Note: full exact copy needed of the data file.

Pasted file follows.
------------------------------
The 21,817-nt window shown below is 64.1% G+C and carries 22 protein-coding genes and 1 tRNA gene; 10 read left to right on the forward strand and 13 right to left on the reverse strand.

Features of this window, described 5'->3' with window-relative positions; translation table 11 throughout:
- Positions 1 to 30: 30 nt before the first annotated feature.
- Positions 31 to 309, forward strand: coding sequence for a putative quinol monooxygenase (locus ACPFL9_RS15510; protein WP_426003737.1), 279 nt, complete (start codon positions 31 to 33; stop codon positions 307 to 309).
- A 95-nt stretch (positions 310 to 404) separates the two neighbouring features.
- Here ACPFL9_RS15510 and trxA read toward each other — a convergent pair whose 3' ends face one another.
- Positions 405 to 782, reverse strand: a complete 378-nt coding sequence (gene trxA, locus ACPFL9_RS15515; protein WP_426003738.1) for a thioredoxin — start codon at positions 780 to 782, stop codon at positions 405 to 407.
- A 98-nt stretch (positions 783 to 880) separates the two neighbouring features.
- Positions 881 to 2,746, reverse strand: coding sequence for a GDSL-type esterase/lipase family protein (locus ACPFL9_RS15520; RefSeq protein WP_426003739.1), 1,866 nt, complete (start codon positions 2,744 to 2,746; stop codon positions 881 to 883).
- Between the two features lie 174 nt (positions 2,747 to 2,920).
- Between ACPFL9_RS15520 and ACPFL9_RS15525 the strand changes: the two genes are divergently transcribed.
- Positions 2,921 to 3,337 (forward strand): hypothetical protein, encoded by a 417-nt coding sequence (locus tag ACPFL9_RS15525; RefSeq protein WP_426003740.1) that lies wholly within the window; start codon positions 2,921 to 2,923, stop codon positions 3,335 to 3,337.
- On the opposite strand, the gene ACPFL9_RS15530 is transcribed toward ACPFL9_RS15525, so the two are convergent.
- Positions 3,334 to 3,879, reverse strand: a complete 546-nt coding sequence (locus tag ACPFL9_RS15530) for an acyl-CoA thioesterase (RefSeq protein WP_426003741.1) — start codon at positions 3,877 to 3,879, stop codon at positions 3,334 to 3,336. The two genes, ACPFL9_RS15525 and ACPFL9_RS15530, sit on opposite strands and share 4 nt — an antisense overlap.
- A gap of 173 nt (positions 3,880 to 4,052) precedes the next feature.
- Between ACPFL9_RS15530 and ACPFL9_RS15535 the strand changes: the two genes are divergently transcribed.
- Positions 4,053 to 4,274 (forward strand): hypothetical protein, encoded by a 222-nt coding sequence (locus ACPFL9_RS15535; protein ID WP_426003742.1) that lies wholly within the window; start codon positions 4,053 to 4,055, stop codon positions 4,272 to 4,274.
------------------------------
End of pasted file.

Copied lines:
The 21,817-nt window shown below is 64.1% G+C and carries 22 protein-coding genes and 1 tRNA gene; 10 read left to right on the forward strand and 13 right to left on the reverse strand.

Features of this window, described 5'->3' with window-relative positions; translation table 11 throughout:
- Positions 1 to 30: 30 nt before the first annotated feature.
- Positions 31 to 309, forward strand: coding sequence for a putative quinol monooxygenase (locus ACPFL9_RS15510; protein WP_426003737.1), 279 nt, complete (start codon positions 31 to 33; stop codon positions 307 to 309).
- A 95-nt stretch (positions 310 to 404) separates the two neighbouring features.
- Here ACPFL9_RS15510 and trxA read toward each other — a convergent pair whose 3' ends face one another.
- Positions 405 to 782, reverse strand: a complete 378-nt coding sequence (gene trxA, locus ACPFL9_RS15515; protein WP_426003738.1) for a thioredoxin — start codon at positions 780 to 782, stop codon at positions 405 to 407.
- A 98-nt stretch (positions 783 to 880) separates the two neighbouring features.
- Positions 881 to 2,746, reverse strand: coding sequence for a GDSL-type esterase/lipase family protein (locus ACPFL9_RS15520; RefSeq protein WP_426003739.1), 1,866 nt, complete (start codon positions 2,744 to 2,746; stop codon positions 881 to 883).
- Between the two features lie 174 nt (positions 2,747 to 2,920).
- Between ACPFL9_RS15520 and ACPFL9_RS15525 the strand changes: the two genes are divergently transcribed.
- Positions 2,921 to 3,337 (forward strand): hypothetical protein, encoded by a 417-nt coding sequence (locus tag ACPFL9_RS15525; RefSeq protein WP_426003740.1) that lies wholly within the window; start codon positions 2,921 to 2,923, stop codon positions 3,335 to 3,337.
- On the opposite strand, the gene ACPFL9_RS15530 is transcribed toward ACPFL9_RS15525, so the two are convergent.
- Positions 3,334 to 3,879, reverse strand: a complete 546-nt coding sequence (locus tag ACPFL9_RS15530) for an acyl-CoA thioesterase (RefSeq protein WP_426003741.1) — start codon at positions 3,877 to 3,879, stop codon at positions 3,334 to 3,336. The two genes, ACPFL9_RS15525 and ACPFL9_RS15530, sit on opposite strands and share 4 nt — an antisense overlap.
- A gap of 173 nt (positions 3,880 to 4,052) precedes the next feature.
- Between ACPFL9_RS15530 and ACPFL9_RS15535 the strand changes: the two genes are divergently transcribed.
- Positions 4,053 to 4,274 (forward strand): hypothetical protein, encoded by a 222-nt coding sequence (locus ACPFL9_RS15535; protein ID WP_426003742.1) that lies wholly within the window; start codon positions 4,053 to 4,055, stop codon positions 4,272 to 4,274.